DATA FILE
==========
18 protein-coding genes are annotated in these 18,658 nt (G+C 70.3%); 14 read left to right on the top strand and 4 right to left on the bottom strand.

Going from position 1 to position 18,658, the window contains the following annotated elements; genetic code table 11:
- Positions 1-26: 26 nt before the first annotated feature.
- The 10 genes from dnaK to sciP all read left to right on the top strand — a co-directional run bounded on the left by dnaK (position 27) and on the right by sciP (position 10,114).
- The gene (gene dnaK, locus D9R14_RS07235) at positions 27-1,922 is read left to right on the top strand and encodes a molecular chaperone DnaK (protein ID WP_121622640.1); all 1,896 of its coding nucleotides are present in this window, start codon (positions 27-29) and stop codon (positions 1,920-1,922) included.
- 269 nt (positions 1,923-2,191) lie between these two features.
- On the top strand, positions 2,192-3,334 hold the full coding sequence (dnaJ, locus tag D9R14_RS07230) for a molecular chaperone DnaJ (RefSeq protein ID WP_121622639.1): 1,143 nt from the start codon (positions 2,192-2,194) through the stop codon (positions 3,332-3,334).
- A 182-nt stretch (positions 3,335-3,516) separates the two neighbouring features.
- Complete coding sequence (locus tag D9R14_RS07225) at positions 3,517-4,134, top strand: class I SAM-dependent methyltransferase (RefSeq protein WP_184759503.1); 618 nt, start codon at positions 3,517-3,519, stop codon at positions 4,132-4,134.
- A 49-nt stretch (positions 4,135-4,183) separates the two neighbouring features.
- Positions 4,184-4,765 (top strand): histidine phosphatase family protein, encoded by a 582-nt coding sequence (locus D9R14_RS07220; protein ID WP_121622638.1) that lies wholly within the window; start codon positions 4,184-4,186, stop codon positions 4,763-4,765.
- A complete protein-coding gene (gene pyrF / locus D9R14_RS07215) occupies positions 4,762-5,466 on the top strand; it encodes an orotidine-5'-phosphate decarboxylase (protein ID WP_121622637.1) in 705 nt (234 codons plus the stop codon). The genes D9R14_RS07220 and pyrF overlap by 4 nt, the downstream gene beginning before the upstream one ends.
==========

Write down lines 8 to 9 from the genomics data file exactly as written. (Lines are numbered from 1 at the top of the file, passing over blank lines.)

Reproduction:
- A 182-nt stretch (positions 3,335-3,516) separates the two neighbouring features.
- Complete coding sequence (locus tag D9R14_RS07225) at positions 3,517-4,134, top strand: class I SAM-dependent methyltransferase (RefSeq protein WP_184759503.1); 618 nt, start codon at positions 3,517-3,519, stop codon at positions 4,132-4,134.